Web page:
Skip to comments.Spending and grade point averages are up, so why are the test scores down?
Posted on 02/27/2007 8:30:38 AM PST by Reagan Fellow
The U.S. Department of Education released 12th grade NAEP scores last week and the results are discouraging.
Reading scores of 12th grade students have declined significantly since 1992. The percentage of high school seniors scoring below basic in reading increased from 20 to 27 percent between 1992 and 2005. During the same period, high school seniors scoring proficient in reading dropped 14 percent.
Separately, the Department released a study showing that since 1990, high school grade point averages are up across the country. Also, the percentage of students taking college-prep classes climbed from 40 to 68 percent. In addition, 12th graders in 2005 averaged 360 more hours of classroom instruction than their 1990 counterparts.
Despite all of that, the Class of 2005 performed worse on the NAEP than students in the early 90s. Id like to remind you that Bill and Ted were students during that time
Although the Department of Education did not mention it, inflation adjusted per pupil spending increased more than 20 percent between 1990 and 2002. It has increased even further since then.
As another famous Bill once said, its time for a change.
MORE Money....equals....LESS results.....DUH.
"If we don't raise our test scores, we lose money!"
"OK, let's ask easier questions - more people will pass - we'll keep our money!"
Of course, the excrement collides with the rotary air-mover when the kids reach the NAEP (or the real world), but the schools don't have a dog in that fight.
Just a theory.
No wonder educators don't like tests.
Because money makes no difference and the grades are fraudulent.
Scores are down due to less teaching of basic skills! This youtube describes the deplorable condition of many math classes. http://youtube.com/watch?v=Tr1qee-bTZI&mode=related&search= Reading is no better. Where is the science?????
Extra money in my local school system goes toward hiring additional administrators or building a new school board building (beauracracy) - rather than directly benefiting the students or hiring additional/skilled teachers.
Educrats are the problem!
The kids don't have to read much anymore. Even in college courses little reading is required, not even in phlilosophy.
WOW....I watched about 3 minutes.....I always wondered what the grandkids were doing when they were multiplying with some weird process!!! This is WA State where I am.....
ping to WA STATE Freepers
College courses don't require much reading???Which colleges. Source? I have a whole bookshelf of college books that have been read cover to cover, that will argue with that statement. I think you are making that up.
I am in Georgia. California backpedaled on "reform math" a few years ago and the Texas Public Policy Foundation wrote a poor review in the late 90's, but many other states use "reform math." We "afterschool" in the afternoons after public school. The kids love it - hah!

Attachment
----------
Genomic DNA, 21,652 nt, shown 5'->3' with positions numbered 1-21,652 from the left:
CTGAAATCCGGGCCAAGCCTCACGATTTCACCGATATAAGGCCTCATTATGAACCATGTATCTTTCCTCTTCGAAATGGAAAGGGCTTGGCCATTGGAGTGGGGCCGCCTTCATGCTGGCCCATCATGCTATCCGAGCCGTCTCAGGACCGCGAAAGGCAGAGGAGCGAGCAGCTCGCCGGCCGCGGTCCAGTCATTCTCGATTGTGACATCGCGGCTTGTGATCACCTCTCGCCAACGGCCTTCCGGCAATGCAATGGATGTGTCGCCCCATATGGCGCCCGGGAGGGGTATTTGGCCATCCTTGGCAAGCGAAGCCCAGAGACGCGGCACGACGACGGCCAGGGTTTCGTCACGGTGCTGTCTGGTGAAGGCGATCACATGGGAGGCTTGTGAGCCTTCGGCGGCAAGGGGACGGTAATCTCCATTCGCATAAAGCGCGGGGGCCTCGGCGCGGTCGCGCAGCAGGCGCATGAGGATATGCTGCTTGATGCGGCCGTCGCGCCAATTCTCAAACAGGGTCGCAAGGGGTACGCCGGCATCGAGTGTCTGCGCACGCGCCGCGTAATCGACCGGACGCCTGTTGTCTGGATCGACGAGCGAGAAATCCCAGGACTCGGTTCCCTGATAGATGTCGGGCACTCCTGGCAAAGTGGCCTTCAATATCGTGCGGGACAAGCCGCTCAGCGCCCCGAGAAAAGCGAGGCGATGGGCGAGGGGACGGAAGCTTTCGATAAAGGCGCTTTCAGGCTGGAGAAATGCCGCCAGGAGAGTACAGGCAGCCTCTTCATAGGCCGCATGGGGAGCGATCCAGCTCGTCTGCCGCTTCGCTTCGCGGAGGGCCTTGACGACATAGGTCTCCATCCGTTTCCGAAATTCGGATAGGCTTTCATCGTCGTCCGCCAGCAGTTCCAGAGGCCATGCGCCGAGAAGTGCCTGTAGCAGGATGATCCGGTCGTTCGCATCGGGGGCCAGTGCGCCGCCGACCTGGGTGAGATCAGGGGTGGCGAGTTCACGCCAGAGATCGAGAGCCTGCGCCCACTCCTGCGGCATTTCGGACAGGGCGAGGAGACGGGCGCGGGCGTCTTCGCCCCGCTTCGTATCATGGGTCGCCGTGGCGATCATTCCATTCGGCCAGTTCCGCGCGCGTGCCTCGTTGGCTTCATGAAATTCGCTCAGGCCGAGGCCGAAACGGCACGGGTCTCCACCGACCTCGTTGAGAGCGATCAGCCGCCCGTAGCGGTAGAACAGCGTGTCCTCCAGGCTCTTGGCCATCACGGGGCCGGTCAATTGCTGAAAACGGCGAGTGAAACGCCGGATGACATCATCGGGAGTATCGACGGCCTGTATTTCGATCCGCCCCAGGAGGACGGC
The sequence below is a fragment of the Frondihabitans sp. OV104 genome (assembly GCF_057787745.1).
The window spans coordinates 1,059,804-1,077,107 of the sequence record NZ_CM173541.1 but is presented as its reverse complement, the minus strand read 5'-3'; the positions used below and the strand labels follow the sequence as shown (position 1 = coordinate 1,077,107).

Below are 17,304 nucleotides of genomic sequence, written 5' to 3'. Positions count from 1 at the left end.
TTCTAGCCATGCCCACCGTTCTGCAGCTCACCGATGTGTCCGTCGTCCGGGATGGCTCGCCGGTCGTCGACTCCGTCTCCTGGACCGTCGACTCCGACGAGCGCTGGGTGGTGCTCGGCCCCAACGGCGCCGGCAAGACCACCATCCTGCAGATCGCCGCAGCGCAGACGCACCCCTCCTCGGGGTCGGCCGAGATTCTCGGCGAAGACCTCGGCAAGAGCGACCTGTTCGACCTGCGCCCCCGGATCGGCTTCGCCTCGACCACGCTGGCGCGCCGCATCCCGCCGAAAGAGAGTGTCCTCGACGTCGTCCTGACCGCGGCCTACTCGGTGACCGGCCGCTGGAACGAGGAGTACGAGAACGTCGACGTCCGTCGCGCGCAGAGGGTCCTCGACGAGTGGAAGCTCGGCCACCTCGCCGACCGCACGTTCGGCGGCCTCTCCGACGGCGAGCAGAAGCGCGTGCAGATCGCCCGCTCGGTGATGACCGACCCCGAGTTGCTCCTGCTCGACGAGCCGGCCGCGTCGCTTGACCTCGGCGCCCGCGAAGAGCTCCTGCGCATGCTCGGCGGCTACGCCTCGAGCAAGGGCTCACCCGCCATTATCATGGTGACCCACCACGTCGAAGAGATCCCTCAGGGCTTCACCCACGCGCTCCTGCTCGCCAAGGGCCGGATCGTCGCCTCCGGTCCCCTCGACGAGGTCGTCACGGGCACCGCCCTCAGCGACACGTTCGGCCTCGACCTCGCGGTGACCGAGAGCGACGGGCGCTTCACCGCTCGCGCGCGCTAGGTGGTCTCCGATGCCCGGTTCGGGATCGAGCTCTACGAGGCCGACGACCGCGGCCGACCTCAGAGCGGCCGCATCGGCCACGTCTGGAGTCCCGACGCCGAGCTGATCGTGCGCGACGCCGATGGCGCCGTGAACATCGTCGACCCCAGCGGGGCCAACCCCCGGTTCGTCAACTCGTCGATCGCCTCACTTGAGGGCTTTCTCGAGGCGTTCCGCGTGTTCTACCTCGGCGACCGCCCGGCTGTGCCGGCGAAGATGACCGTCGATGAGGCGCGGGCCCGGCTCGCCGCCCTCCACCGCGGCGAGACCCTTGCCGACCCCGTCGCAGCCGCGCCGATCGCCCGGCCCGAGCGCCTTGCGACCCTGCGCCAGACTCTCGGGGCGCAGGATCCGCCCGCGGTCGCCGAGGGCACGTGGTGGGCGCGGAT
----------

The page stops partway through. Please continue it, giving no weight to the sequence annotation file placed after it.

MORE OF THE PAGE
Hm. Test scores in the City of Chicago are up. I'd love to see a breakdown of where scores have gone up and where they've gone down. Correlations to race, ethnicity, family income, urban/rural, state, school district spending/pupil, etc. would be illuminating.
Most of my students sell their books back to the bookstore as soon as the semester is over.
Probably not a causative connection, though.
Educational fads such as the "whole language" approach and (sigh, again....) a lack of emphasis on phonics is probably more to blame for the decline in reading scores.
My last university teaching assignment was in the College of Education, or "Center for Excellence" as it preferred to call itself, in the mid '90s. I was "disenfranchised" (not asked back) after too many students found my syllabus to be too difficult. Proudest moment of my life actually.
During the 1970s I was a young English teacher on the Navajo Reservation. Many of my students lived, literally, in mud huts. They did not speak English as a first language. Almost all lived in circumstances of real poverty.
Those kids, bless their hearts, had higher levels of literacy and writing skills than my spoiled, lazy white university students twenty years later.
I'm so glad to be out of educationalism.
I don't like tests, either. Kids in my school district spend at least 20 days every year taking various mandatory tests.
And since there's monetary impact to the test scores, -- big, gasping surprise -- the schools have taken to teaching to the tests.
The current emphasis on "testing" is a crock, foisted on us by idiots who want to pretend they're doing something about education.
My son graduated from high school in 2006. He's about the last group of the "whole language" nonsense. Second son will graduate in 2008, and everything had changed for him in first grade--back to phonics, for the most part.
I bet the test scores will start going back up.